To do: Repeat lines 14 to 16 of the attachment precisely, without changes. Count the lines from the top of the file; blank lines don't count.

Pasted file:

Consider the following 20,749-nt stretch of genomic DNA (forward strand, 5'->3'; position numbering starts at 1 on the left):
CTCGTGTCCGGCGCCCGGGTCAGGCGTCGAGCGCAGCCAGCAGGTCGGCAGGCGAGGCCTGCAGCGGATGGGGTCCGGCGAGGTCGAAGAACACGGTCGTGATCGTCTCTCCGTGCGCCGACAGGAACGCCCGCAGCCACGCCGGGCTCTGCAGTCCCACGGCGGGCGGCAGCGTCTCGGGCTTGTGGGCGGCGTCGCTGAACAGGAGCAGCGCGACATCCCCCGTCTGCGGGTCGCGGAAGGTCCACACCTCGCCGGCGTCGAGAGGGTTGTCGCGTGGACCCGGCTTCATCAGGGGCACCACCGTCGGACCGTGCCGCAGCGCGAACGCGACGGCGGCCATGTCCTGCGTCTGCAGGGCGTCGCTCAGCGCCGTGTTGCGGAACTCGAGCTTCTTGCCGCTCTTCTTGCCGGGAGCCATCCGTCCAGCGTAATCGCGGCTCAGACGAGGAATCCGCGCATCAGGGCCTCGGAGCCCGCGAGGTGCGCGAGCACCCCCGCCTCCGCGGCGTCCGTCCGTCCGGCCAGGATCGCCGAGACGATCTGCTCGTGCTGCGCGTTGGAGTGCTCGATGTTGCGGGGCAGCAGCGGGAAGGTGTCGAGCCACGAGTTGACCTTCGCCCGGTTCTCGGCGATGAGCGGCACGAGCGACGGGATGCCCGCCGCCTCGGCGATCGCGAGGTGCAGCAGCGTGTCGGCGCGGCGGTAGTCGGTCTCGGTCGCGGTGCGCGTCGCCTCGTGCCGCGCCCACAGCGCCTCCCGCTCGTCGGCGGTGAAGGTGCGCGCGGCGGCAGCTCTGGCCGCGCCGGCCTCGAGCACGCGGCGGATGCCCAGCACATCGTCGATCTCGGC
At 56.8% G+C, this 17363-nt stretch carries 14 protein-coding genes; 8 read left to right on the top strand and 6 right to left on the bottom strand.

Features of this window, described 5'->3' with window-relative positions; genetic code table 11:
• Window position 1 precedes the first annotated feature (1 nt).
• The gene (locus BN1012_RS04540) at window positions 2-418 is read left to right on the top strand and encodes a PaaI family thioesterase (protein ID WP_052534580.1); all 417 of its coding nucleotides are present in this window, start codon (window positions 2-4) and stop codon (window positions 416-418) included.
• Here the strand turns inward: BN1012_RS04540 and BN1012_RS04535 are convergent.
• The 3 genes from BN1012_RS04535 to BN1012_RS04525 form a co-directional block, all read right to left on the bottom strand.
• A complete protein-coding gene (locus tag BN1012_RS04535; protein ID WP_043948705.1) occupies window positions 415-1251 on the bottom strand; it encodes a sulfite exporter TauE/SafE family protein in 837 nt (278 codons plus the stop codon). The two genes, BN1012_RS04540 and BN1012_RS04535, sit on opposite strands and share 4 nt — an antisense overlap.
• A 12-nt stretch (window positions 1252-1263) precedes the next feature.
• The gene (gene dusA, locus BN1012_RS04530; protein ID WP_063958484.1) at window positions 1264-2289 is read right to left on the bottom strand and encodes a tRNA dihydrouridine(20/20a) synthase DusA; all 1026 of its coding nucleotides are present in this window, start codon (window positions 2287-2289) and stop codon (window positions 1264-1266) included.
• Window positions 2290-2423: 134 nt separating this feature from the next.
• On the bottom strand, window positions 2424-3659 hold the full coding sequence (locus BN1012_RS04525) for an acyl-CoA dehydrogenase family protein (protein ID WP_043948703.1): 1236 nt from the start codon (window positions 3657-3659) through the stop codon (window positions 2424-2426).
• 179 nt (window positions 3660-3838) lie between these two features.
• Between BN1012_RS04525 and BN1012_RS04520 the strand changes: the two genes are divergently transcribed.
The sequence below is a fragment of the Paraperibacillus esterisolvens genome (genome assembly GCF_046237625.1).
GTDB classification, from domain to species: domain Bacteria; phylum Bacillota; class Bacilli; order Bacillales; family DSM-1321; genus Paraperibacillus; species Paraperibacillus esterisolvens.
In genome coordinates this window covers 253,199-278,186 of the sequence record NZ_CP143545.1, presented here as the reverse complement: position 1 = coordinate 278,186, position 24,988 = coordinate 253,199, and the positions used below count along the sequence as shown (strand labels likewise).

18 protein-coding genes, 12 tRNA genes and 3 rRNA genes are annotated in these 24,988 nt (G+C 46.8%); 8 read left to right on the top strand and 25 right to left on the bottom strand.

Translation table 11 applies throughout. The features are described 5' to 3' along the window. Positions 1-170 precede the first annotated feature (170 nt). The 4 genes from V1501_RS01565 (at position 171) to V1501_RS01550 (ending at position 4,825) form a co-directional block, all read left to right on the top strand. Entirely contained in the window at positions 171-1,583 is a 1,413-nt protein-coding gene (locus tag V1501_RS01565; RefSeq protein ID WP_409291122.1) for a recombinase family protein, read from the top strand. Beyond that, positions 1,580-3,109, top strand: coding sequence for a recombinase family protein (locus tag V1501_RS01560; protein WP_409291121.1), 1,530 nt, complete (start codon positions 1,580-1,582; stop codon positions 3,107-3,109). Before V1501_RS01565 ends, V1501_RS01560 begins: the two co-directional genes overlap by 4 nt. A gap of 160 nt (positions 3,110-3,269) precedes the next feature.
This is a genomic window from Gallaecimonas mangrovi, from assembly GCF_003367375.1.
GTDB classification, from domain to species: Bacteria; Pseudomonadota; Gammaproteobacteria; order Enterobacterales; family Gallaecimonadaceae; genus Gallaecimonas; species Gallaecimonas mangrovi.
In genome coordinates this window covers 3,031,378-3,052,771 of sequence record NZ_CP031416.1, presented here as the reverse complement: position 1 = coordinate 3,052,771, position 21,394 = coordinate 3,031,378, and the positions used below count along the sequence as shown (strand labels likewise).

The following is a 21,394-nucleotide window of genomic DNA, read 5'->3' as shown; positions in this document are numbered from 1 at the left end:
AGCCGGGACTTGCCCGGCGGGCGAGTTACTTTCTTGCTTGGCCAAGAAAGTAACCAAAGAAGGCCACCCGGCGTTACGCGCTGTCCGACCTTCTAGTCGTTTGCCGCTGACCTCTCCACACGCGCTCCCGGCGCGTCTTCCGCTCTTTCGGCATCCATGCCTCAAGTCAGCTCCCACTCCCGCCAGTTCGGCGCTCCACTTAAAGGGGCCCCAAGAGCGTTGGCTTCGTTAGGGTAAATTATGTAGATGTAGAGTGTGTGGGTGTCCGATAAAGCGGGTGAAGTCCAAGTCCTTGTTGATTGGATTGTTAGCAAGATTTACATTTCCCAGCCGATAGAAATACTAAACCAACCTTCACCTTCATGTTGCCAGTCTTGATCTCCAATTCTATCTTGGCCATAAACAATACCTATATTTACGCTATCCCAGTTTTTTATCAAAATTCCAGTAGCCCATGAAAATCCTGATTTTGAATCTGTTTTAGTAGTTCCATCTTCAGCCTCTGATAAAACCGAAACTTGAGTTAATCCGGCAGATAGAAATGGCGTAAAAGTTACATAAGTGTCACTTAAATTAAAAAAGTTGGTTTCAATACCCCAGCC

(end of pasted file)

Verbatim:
• 179 nt (window positions 3660-3838) lie between these two features.
• Between BN1012_RS04525 and BN1012_RS04520 the strand changes: the two genes are divergently transcribed.
The sequence below is a fragment of the Paraperibacillus esterisolvens genome (genome assembly GCF_046237625.1).